Due to the potential financial impact of a design defect, usually then the amount of compensation payable for breach of the design obligations is stated to be a factor of the total contract price (2 to 3 times the contract price for design). Where we have dealt with design build contracts we have provided design risk to be the accepted price of the contract. Basically if there is a fault in the design, we want to be covered for the entire cost of project. This is the amount of risk we are talking about with design.

Be careful when negotiating design contracts because of this seemingly “disproportionate” exposure that the designer is subjected to. Quite easy to think that the designer is only getting paid say $100,000 but he is being exposed to a potential risk of $1m. But this is the nature of the professional services being provided by the designer.

Must have PI insurance and must produce copy of insurance terms and certificate of currency as part of contract.

Be careful with “acceptance”. Always advise my clients not to even use the word “accept” but to use the words “no objection”.

13. Warranty / Defects Liability

  • Length of warranty / Defects liability
  • Amount of retention sum, security bond to cover warranty

Explanatory Notes:

Note: length of warranty of completed project could be different from length of warranty on the installed equipment which are a part of the project.

Retention sum: we find it is becoming more and more common now that contractors ask that retention sum be replaced by bank guarantee or other form of security.

14. Final Completion / Handover

  • Clear process and criteria to be met
  • Very important as linked to final payment, passing of risk, and expiry of bonds/security – likely area for dispute

Explanatory Notes:

This is the final act and just like the Completion / handover, must be very clearly drafted.

15. Dispute Resolution

  • Not a “boiler plate” clause
  • The clearer the risk allocation and management terms of contract the less potential uncertainty, dispute and conflict
  • Clear process to genuinely resolve disputes
  • Place to conduct dispute resolution process
  • Both parties involved
  • Consider practical options
  • Keep away from Courts if possible
  • Will be based on records – very important to keep clear written records

Explanatory Notes:

“clear process” consider the dispute resolution rules. Tempting to just “overlook” this as it is not an “important” part of the commercial substance of the contract. However, can have a major commercial impact (in terms of unresolved disputes and all the time, money and resources this consumes) if not done properly and no clear process provided for resolving disputes. If you think about the role that dispute resolution has in the context of risk management as a whole, it is a final “catch all” where the risks under dispute has not been specifically provided for. The quicker and more effective this process, the less “risk” of disputes “blowing up” and unnecessarily consuming further time, money and resources.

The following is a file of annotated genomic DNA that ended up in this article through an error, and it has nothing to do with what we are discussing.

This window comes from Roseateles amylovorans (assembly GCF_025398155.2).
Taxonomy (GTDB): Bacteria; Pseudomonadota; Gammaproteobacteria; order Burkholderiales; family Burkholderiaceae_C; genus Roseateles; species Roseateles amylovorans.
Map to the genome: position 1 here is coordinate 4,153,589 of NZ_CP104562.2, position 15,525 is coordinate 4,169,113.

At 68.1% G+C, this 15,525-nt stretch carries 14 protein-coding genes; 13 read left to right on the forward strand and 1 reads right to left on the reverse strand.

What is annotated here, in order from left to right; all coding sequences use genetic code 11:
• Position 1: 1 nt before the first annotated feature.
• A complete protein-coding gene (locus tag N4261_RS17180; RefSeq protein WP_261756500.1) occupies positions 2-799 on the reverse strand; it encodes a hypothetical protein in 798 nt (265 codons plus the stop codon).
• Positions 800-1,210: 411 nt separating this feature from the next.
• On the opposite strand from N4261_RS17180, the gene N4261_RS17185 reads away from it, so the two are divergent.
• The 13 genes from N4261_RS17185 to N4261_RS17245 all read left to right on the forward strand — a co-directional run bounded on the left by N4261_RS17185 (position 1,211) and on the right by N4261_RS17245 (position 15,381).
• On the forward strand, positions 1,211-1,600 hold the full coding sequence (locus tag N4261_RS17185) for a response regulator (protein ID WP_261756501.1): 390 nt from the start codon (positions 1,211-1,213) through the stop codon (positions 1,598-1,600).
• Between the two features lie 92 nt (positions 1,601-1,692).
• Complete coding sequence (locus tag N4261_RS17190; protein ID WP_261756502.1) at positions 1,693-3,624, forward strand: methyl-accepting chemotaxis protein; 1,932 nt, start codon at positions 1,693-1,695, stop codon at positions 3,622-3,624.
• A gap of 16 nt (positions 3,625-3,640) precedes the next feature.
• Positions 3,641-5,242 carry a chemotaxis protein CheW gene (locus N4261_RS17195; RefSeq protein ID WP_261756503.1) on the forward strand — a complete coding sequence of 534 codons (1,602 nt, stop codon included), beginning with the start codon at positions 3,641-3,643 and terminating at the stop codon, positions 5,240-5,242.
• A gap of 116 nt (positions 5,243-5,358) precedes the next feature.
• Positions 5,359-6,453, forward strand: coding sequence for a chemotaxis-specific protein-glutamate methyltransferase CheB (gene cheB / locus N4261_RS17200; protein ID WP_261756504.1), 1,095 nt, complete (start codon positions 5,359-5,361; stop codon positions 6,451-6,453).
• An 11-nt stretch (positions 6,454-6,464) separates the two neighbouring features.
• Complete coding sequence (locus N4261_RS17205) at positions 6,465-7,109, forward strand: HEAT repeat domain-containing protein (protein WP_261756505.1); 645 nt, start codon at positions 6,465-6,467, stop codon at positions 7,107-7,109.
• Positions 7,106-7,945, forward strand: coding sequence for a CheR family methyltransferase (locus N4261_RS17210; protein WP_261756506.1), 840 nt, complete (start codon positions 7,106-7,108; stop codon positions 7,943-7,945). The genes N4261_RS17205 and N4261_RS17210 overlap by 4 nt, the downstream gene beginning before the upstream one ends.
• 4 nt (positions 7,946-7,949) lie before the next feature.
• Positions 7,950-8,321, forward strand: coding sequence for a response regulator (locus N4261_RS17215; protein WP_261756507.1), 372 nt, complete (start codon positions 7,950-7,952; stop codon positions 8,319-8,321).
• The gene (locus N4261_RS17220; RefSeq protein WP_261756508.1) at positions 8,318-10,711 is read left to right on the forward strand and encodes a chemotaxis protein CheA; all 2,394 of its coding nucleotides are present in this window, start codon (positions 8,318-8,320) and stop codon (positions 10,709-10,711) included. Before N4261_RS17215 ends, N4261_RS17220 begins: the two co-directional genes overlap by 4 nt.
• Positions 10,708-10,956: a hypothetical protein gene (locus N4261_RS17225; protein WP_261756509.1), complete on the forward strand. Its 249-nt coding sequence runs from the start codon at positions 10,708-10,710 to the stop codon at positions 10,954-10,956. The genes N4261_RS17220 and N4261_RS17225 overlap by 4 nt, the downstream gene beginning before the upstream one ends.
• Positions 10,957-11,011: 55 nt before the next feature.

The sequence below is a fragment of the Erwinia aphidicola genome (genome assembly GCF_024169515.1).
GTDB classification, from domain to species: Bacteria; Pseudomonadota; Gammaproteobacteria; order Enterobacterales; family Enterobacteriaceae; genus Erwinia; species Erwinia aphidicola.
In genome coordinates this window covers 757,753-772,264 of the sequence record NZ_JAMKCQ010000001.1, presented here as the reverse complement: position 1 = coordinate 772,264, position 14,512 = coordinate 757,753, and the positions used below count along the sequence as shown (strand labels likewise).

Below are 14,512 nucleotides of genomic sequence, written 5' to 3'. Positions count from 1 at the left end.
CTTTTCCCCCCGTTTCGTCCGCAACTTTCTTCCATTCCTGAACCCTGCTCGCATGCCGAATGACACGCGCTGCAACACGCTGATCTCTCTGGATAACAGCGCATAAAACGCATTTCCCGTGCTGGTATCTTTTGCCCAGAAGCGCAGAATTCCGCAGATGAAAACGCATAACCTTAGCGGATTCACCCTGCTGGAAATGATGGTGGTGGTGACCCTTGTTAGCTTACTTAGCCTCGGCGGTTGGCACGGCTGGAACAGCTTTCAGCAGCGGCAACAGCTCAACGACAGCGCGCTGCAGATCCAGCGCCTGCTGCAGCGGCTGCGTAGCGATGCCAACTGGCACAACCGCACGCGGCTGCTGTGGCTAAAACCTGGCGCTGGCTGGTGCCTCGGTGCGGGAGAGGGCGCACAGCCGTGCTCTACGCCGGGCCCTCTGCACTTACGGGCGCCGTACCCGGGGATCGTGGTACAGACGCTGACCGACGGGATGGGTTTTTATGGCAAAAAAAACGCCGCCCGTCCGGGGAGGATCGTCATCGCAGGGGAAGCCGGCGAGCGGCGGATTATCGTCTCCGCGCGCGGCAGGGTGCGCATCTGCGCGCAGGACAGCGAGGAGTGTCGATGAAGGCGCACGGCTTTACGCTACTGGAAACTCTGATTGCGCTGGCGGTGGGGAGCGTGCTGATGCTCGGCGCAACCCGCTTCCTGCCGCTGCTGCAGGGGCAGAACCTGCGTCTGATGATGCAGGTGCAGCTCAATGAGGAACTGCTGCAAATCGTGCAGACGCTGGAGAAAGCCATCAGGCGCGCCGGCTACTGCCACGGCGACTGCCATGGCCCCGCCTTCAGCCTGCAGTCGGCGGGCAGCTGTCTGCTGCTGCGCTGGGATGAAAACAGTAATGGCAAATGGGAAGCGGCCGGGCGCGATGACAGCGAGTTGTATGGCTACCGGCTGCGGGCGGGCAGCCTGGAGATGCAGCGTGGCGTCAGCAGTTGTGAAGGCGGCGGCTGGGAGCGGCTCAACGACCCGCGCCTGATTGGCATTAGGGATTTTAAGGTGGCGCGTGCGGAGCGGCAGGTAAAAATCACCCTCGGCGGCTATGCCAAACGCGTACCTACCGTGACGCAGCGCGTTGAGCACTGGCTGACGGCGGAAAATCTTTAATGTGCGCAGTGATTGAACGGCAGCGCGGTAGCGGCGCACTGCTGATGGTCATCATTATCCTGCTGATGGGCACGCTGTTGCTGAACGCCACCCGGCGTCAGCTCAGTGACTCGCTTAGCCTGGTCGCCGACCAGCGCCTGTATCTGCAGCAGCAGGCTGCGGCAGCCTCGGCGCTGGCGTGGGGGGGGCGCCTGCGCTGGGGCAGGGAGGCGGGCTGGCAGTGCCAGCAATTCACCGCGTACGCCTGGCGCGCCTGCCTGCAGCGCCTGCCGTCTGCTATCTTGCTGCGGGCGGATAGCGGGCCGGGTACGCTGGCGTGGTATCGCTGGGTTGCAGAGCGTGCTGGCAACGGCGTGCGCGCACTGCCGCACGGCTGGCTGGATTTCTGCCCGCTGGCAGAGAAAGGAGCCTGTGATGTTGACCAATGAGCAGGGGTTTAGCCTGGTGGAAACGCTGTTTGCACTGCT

“Clear risk allocation” means less disputes and “clear process” means easier/quicker dispute resolution.

“genuinely resolve disputes” Must have the confidence of both parties and not be perceived to be “window dressing”. Both parties should be engaged and involved. Perceived independence of dispute resolution “board” or “adjudicators”.

“Keep away from courts”. The truth is going to litigation takes time, money and diverts management resources which could be more profitably engaged elsewhere in the business. Also not guaranteed of a “suitable” outcome.

Need to keep very clear written records. Can’t stress this enough. The lack of records can be fatal to any case and it will be too late when the parties enter into arbitration to bemoan the fact that you should have kept better records.

Can you change the standard form? Yes, you can change the standard form by agreement. If you understand what you want and the legal principles which you may be subject to (depending on the changes made), the parties can simply re-draft the relevant clauses of the standard form agreement and agree it.

General Summary

It is useful to keep this checklist of common areas of risk in a construction contract and to “check off” each point as they may arise in your next construction contract negotiation.

We also leave you with three main points to keep in mind when entering into a construction contract:

1. You must take time at the negotiation stage to consider the project in full, consider the risks involved and then consider how you want to apportion this risk.

Every stage of a construction contract involves risk and the relative weighting of each risk will change depending on the subject matter of the contract but the principle remains the same. Spend the time and effort up-front to go through all these considerations.

Then, record the result of these deliberations, how you want to deal with the risks arising in each area, in the contract. We think that this is where a lawyer can add the most value to the process.

If you do this, and keep to the processes set up under the contract, you can save yourself from having to deal with the issues at the end. It is much harder discussing and agreeing disputed issues with the other side when they are the subject of an actual dispute with a real monetary impact and all the background surrounding it.

Deal with this issue up-front!

2. Stick to the contract – do not stray from it (“follow the yellow brick road”).

3. Keep clear, concise and complete written records.


For more information in relation to construction law or for any other commercial law enquiry please contact Atu Siwatibau:


Please note:

This commercial law update is provided for general information purposes only and it is not, and should not be relied on as, legal advice.

Topics: Fiji commercial law, Commercial law Fiji, Fiji contract law, Construction law Fiji, Commercial lawyers Fiji, Fiji risk allocation, Fiji lawyers, Construction contract checklist

Written by Atu Siwatibau